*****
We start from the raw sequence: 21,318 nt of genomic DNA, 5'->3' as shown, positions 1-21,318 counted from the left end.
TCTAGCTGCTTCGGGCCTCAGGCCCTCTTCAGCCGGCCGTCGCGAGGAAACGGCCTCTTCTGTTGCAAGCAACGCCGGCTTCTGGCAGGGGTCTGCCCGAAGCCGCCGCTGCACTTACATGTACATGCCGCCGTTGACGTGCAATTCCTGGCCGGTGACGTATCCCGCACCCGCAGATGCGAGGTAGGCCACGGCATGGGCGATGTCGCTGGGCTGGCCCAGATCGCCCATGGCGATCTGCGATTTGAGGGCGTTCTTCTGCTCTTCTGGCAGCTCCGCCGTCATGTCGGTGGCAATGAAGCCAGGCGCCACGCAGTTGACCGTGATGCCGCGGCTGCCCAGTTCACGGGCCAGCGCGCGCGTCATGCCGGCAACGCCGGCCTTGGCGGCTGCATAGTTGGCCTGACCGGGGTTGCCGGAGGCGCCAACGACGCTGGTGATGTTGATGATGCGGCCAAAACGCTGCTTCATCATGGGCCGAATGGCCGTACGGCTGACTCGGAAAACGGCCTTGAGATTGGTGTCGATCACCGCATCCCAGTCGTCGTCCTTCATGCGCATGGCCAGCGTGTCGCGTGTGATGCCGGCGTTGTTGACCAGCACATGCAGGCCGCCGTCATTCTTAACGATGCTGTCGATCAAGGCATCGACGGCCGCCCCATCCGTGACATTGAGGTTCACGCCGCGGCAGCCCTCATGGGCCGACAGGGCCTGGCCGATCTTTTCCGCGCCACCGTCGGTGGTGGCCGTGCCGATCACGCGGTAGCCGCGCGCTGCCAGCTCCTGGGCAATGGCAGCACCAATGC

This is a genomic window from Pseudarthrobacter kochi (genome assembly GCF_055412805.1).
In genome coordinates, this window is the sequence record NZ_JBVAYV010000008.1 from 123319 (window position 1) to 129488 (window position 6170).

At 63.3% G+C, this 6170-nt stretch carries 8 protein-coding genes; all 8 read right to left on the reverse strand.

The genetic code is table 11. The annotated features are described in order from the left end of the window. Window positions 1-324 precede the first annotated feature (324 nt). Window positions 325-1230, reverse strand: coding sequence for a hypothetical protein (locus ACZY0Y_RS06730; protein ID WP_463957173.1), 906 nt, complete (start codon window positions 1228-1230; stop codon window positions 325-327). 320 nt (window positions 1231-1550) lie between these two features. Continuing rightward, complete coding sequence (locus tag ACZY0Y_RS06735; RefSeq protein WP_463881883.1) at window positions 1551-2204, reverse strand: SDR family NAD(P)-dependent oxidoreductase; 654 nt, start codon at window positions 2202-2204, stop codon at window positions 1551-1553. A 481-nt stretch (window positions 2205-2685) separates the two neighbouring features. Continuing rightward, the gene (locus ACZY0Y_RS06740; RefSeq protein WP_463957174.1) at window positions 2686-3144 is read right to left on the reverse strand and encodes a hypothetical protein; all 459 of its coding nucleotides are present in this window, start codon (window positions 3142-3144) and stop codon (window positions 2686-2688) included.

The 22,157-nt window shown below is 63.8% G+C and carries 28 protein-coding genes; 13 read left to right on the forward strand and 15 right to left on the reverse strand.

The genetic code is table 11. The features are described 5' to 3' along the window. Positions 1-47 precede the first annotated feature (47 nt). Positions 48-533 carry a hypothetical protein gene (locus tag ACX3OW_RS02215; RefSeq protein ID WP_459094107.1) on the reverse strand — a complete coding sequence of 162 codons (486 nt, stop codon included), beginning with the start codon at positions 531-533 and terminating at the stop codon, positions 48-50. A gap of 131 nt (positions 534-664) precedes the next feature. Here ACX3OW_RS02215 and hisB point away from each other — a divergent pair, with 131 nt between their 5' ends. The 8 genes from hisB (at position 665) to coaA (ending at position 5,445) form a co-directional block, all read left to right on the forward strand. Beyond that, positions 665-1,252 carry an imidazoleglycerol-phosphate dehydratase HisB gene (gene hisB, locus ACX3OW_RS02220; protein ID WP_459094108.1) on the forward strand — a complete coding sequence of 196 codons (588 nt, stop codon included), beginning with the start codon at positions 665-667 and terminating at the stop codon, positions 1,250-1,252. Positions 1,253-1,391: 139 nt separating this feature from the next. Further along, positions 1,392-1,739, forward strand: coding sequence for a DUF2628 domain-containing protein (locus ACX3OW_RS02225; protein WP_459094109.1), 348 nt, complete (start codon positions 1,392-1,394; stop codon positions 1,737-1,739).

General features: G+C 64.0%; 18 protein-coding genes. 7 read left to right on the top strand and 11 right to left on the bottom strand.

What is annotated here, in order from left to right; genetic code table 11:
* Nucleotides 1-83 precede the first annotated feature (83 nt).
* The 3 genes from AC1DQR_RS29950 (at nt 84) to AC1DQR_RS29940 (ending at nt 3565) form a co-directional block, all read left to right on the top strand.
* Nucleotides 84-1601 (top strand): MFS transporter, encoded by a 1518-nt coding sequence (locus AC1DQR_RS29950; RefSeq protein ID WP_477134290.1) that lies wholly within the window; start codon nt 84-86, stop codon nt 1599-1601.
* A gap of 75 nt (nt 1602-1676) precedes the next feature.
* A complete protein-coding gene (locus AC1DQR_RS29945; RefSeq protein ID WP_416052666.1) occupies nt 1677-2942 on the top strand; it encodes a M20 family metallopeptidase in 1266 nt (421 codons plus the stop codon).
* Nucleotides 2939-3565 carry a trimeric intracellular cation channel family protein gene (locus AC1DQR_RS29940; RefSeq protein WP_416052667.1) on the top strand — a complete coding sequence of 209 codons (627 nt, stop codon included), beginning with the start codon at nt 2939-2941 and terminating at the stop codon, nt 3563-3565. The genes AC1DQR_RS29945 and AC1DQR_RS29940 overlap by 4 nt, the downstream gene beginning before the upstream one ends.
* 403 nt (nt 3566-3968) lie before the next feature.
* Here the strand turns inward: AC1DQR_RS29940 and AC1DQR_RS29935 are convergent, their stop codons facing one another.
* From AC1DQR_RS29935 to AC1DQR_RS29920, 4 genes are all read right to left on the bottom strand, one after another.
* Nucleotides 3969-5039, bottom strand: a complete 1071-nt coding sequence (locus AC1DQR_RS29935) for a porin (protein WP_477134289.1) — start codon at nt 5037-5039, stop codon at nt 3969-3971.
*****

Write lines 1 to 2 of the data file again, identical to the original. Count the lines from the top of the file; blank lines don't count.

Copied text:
We start from the raw sequence: 21,318 nt of genomic DNA, 5'->3' as shown, positions 1-21,318 counted from the left end.
TCTAGCTGCTTCGGGCCTCAGGCCCTCTTCAGCCGGCCGTCGCGAGGAAACGGCCTCTTCTGTTGCAAGCAACGCCGGCTTCTGGCAGGGGTCTGCCCGAAGCCGCCGCTGCACTTACATGTACATGCCGCCGTTGACGTGCAATTCCTGGCCGGTGACGTATCCCGCACCCGCAGATGCGAGGTAGGCCACGGCATGGGCGATGTCGCTGGGCTGGCCCAGATCGCCCATGGCGATCTGCGATTTGAGGGCGTTCTTCTGCTCTTCTGGCAGCTCCGCCGTCATGTCGGTGGCAATGAAGCCAGGCGCCACGCAGTTGACCGTGATGCCGCGGCTGCCCAGTTCACGGGCCAGCGCGCGCGTCATGCCGGCAACGCCGGCCTTGGCGGCTGCATAGTTGGCCTGACCGGGGTTGCCGGAGGCGCCAACGACGCTGGTGATGTTGATGATGCGGCCAAAACGCTGCTTCATCATGGGCCGAATGGCCGTACGGCTGACTCGGAAAACGGCCTTGAGATTGGTGTCGATCACCGCATCCCAGTCGTCGTCCTTCATGCGCATGGCCAGCGTGTCGCGTGTGATGCCGGCGTTGTTGACCAGCACATGCAGGCCGCCGTCATTCTTAACGATGCTGTCGATCAAGGCATCGACGGCCGCCCCATCCGTGACATTGAGGTTCACGCCGCGGCAGCCCTCATGGGCCGACAGGGCCTGGCCGATCTTTTCCGCGCCACCGTCGGTGGTGGCCGTGCCGATCACGCGGTAGCCGCGCGCTGCCAGCTCCTGGGCAATGGCAGCACCAATGC